More coursework: 1 - A | B | C | D | E | F | G | H | I - J | K - L | M | N - O | P - S | T | U - Y



"If you study balls to the wall from now on, you just might pass this class"- said my roommate when he saw me studying for the Financial Statement Analysis course, "Professor is a real ball breaker." When I heard that phrase, I assumed he was referring to testicles, but in fact he wasn’t. Balls to the wall means to push to the limit, go all out, full speed. This is a very colorful phrase; one needs to be careful when using it. Although its real origin is very benign, most people assume it is a reference to testicles, just like I did. In fact the expression came from fighter planes. The "balls" are knobs atop the plane's throttle control. Pushing the throttle all the way forward, to the wall of the cockpit, is to apply full throttle. Some are of opinion that this phrase originated from railroad locomotives. Early railroad locomotives were powered by steam engines. Those engines typically had a mechanical governor. These governors consisted of two weighted steel balls mounted at the ends of two arms, jointed and attached to the end of a vertical shaft that was connected to the interior of the engine. The entire assembly is encased in a housing. The shafts and the weighted balls rotate at a rate driven by the engine speed. As engine speed increases, the assembly rotates at a faster speed and the force causes the weighted balls to hinge upward on the arms. At maximum engine speed - controlled by these governors – the force causes the two weighted balls to rotate with their connecting shafts parallel to the ground and thereby nearly touching the sides - the walls - of their metal housing. So, an engineer driving his steam locomotive at full throttle was going "balls to the wall". The expression came to be used commonly to describe something going full speed. This phrase took a new meaning when I looked up its origin, and quite frankly, it turns that its not all that hip as guys make it sound. Two weeks ago my girlfriend and I decided to drive out for an early spring picnic. On that Sunday morning, it began to rain hard. Sadly my girlfriend declared:" We are not going anywhere because it is raining cats and dogs out there and it’s your fault (the nerve!), you should have planned the trip on a different day." After escaping with minimal damage, I wondered how can animals be associated with rain, and this is what I found. The meaning of this phrase is well-known, very hard rain, but its origins are not. In the time when bubonic plague was rampant in London, humans where apparently not the only victims of the plague. Cats and dogs were also afflicted, many died in the streets. After a particularly hard rain, street gutters could be awash in the bodies of cats and dogs. Another theory suggests that thunder and lightning represent a cat and dog fight. Yet another traces the origin of the phrase to ideas in ancient mythology that cats could influence the weather, and that dogs were a symbol of the wind. This phrase goes back many hundreds of years to the Dark Ages. The cat was thought by sailors to have a lot to do with storms. Witches that were believed to ride in the storms were often pictured as black cats. Dogs and wolves were symbols of winds and the Norse storm god Odin was frequently shown surrounded by dogs and wolves. In the phrase "raining cats and dogs", cats symbolize the rain and dogs represent the wind of the storm. Break a leg is a cliché, which I was curious about. It has its counterpart in the Russian language where for good luck people say "to hell". It seems strange that such negative and even evil wishes are believed to be a source of luck; so I did some research on that. Contrary to its common sense meaning, this phrase is a wish of good luck. Break a leg is sourced in superstition. It is a wish of good luck, but the words wish just the opposite. It was once common for people to believe in Sprites. Sprites are actually spirits or ghosts that were believed to enjoy wreaking havoc and causing trouble. If the Sprites heard you ask for something, they were reputed to try to make the opposite happen. Telling someone to "break a leg" is an attempt to outsmart the Sprites and in fact make something good, sort of a medieval reverse psychology. Of course it has became a popular wish of luck for theater performers. I could not find the origin of the Russian version, but it probably has its roots in similar superstitious believe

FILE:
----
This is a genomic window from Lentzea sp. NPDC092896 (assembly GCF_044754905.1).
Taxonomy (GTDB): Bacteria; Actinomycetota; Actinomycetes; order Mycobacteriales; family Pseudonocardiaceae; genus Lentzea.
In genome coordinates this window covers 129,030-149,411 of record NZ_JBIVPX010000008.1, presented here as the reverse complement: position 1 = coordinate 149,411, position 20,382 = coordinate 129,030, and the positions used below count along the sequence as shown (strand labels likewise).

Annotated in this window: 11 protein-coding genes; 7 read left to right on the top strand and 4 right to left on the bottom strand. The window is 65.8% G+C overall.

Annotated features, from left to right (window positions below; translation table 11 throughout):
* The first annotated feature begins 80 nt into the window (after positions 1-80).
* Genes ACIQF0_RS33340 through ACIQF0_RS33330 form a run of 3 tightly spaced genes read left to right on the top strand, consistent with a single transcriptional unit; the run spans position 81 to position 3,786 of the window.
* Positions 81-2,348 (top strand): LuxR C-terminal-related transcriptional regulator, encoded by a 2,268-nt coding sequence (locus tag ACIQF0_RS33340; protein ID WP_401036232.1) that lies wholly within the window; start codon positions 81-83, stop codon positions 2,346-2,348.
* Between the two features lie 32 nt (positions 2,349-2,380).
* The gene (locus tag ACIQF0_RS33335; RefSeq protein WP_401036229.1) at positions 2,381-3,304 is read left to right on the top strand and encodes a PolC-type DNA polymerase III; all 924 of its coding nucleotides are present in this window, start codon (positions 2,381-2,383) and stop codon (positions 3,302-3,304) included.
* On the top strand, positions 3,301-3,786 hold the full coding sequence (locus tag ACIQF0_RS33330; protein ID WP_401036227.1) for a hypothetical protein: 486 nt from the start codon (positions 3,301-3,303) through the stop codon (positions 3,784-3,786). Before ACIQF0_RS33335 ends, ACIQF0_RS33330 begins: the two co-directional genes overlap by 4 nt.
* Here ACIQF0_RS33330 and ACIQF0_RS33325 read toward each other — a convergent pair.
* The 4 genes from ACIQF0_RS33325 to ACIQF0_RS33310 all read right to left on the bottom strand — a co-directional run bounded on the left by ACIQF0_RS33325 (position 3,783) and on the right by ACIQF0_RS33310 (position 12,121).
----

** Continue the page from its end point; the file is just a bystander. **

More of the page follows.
About this resource

This coursework was submitted to us by a student in order to help you with your studies.

Search our content:

  • Download this page
  • Print this page
  • Search again

  • Word count:

    This page has approximately words.



    If you use part of this page in your own work, you need to provide a citation, as follows:

    Essay UK, Cliches. Available from: <> [27-05-20].

    More information:

    If you are the original author of this content and no longer wish to have it published on our website then please click on the link below to request removal: